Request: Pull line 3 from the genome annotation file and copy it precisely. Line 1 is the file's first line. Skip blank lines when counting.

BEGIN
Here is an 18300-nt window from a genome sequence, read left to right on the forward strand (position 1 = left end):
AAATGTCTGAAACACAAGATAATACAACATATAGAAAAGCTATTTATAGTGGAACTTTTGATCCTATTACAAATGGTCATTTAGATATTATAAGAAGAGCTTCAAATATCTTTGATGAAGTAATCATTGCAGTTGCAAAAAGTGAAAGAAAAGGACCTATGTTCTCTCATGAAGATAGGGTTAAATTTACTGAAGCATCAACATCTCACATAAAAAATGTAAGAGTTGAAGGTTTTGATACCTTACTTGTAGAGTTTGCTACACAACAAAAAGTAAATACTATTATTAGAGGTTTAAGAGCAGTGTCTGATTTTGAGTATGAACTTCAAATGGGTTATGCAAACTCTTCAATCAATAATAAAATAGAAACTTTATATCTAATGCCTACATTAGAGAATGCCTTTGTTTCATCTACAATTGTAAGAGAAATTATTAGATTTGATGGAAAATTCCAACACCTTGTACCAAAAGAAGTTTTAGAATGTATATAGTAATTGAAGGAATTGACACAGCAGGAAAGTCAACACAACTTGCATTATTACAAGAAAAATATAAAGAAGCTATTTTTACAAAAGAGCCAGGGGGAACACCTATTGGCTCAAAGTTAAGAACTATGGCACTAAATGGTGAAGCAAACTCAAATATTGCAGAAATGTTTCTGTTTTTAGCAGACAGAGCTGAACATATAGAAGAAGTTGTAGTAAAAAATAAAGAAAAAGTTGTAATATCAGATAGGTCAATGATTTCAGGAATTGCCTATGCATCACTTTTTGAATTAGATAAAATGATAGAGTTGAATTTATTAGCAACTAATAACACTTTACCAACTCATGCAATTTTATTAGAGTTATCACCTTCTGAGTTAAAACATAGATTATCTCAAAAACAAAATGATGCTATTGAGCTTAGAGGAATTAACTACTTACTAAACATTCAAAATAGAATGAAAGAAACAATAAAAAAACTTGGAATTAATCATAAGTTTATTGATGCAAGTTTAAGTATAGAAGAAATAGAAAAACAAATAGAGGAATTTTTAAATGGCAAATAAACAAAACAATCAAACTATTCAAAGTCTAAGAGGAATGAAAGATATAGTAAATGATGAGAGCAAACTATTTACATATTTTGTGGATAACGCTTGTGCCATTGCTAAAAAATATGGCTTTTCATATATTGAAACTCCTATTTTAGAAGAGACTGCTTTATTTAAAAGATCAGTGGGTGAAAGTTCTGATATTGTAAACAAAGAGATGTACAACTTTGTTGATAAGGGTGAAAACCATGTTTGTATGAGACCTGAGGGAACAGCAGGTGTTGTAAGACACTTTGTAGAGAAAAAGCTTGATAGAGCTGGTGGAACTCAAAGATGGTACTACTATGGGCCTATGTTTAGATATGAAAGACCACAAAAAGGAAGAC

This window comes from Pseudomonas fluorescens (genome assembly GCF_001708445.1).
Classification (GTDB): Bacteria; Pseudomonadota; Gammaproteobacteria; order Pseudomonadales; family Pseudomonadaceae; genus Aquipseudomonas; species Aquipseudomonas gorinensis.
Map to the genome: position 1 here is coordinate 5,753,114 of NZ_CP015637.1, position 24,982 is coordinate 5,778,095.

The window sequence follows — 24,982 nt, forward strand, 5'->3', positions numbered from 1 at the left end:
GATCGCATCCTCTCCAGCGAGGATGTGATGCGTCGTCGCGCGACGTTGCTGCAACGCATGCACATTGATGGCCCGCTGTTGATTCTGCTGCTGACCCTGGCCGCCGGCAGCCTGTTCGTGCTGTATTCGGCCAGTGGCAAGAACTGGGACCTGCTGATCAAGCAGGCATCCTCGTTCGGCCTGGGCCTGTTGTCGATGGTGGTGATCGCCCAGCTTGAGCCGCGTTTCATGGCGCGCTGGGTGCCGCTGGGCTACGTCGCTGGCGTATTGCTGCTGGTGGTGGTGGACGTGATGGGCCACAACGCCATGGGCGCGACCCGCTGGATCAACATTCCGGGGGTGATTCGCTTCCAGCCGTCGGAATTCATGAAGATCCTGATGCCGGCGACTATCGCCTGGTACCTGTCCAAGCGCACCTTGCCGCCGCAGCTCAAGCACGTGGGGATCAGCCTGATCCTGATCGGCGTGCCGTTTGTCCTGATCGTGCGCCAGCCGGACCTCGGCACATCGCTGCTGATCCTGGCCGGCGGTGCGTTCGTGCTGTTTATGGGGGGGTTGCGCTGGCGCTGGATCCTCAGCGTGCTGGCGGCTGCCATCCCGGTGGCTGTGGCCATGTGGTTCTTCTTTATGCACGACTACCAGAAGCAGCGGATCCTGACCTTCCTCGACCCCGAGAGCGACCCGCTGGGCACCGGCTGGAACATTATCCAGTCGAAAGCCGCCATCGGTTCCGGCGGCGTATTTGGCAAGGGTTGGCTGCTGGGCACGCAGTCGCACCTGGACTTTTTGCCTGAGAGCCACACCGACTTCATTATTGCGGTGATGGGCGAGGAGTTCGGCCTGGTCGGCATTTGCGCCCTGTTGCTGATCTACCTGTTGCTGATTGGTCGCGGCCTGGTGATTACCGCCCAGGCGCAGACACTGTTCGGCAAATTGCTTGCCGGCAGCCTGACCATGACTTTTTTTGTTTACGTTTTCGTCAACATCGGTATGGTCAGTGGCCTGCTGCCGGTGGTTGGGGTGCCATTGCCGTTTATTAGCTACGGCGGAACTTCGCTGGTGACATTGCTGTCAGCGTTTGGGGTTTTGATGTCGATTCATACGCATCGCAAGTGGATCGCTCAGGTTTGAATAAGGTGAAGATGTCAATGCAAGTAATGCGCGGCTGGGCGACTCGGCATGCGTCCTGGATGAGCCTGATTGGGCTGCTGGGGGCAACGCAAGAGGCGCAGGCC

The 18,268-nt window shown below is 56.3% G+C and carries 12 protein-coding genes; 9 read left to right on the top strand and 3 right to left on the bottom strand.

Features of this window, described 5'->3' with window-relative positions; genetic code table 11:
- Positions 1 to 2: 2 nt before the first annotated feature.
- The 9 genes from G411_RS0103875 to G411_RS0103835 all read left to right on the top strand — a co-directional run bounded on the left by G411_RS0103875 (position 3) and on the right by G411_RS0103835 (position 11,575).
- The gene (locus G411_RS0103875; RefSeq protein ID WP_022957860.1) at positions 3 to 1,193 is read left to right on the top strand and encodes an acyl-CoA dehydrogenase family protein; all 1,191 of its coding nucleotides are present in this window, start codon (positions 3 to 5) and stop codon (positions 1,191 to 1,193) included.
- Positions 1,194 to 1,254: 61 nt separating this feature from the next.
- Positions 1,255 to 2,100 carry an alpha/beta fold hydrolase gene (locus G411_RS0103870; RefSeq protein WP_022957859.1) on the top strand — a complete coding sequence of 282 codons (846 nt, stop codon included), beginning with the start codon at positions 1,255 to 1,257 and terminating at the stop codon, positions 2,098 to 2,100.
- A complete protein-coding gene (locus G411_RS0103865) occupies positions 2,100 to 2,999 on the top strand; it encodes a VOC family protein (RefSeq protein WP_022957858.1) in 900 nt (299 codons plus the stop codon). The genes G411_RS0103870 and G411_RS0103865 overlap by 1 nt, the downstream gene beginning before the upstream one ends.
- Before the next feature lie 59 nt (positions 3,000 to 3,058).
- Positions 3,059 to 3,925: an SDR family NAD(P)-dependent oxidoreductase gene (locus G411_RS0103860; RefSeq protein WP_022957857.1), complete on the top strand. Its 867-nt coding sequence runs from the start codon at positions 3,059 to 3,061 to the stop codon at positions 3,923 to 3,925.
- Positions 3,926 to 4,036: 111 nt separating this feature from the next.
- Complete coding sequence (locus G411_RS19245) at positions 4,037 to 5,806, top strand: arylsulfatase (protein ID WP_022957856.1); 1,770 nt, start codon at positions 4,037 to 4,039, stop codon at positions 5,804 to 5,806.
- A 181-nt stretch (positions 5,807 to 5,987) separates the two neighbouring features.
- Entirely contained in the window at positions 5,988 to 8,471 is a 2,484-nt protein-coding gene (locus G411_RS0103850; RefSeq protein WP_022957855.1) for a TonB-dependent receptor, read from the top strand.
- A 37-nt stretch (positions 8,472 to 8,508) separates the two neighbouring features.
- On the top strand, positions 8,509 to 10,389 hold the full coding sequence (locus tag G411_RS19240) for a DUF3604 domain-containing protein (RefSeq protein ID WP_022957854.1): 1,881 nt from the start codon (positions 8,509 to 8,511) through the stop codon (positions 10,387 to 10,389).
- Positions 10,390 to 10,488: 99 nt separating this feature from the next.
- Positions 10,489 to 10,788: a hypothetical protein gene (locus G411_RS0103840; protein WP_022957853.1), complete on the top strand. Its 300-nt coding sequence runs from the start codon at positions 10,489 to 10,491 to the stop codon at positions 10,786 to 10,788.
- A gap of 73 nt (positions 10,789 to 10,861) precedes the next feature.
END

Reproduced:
This window comes from Pseudomonas fluorescens (genome assembly GCF_001708445.1).